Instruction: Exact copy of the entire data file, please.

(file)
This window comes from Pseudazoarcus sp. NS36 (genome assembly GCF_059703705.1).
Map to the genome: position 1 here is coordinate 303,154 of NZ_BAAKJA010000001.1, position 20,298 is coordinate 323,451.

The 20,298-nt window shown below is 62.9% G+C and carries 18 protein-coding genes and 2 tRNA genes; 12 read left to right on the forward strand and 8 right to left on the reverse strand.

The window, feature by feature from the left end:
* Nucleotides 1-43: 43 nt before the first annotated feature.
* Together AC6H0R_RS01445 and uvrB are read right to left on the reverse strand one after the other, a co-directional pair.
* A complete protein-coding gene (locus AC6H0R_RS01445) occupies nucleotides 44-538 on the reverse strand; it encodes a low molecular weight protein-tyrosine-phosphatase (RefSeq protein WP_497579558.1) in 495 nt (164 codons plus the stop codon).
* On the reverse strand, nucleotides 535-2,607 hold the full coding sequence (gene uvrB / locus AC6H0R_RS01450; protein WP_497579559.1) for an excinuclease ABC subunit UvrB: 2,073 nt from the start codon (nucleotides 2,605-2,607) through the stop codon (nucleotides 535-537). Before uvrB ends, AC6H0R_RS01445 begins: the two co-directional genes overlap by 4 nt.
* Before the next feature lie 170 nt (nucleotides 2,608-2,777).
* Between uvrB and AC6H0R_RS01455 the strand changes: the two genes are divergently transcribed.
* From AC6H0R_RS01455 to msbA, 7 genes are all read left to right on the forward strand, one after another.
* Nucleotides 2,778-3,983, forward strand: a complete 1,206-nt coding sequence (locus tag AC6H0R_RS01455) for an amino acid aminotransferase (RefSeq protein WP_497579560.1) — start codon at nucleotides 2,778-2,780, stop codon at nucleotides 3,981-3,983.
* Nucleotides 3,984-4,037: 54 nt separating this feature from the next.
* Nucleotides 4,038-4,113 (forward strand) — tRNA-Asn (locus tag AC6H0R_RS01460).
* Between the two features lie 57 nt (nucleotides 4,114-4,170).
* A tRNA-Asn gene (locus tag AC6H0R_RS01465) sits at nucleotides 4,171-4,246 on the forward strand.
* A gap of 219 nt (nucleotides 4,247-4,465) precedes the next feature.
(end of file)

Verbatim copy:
This window comes from Pseudazoarcus sp. NS36 (genome assembly GCF_059703705.1).
Map to the genome: position 1 here is coordinate 303,154 of NZ_BAAKJA010000001.1, position 20,298 is coordinate 323,451.

The 20,298-nt window shown below is 62.9% G+C and carries 18 protein-coding genes and 2 tRNA genes; 12 read left to right on the forward strand and 8 right to left on the reverse strand.

The window, feature by feature from the left end:
* Nucleotides 1-43: 43 nt before the first annotated feature.
* Together AC6H0R_RS01445 and uvrB are read right to left on the reverse strand one after the other, a co-directional pair.
* A complete protein-coding gene (locus AC6H0R_RS01445) occupies nucleotides 44-538 on the reverse strand; it encodes a low molecular weight protein-tyrosine-phosphatase (RefSeq protein WP_497579558.1) in 495 nt (164 codons plus the stop codon).
* On the reverse strand, nucleotides 535-2,607 hold the full coding sequence (gene uvrB / locus AC6H0R_RS01450; protein WP_497579559.1) for an excinuclease ABC subunit UvrB: 2,073 nt from the start codon (nucleotides 2,605-2,607) through the stop codon (nucleotides 535-537). Before uvrB ends, AC6H0R_RS01445 begins: the two co-directional genes overlap by 4 nt.
* Before the next feature lie 170 nt (nucleotides 2,608-2,777).
* Between uvrB and AC6H0R_RS01455 the strand changes: the two genes are divergently transcribed.
* From AC6H0R_RS01455 to msbA, 7 genes are all read left to right on the forward strand, one after another.
* Nucleotides 2,778-3,983, forward strand: a complete 1,206-nt coding sequence (locus tag AC6H0R_RS01455) for an amino acid aminotransferase (RefSeq protein WP_497579560.1) — start codon at nucleotides 2,778-2,780, stop codon at nucleotides 3,981-3,983.
* Nucleotides 3,984-4,037: 54 nt separating this feature from the next.
* Nucleotides 4,038-4,113 (forward strand) — tRNA-Asn (locus tag AC6H0R_RS01460).
* Between the two features lie 57 nt (nucleotides 4,114-4,170).
* A tRNA-Asn gene (locus tag AC6H0R_RS01465) sits at nucleotides 4,171-4,246 on the forward strand.
* A gap of 219 nt (nucleotides 4,247-4,465) precedes the next feature.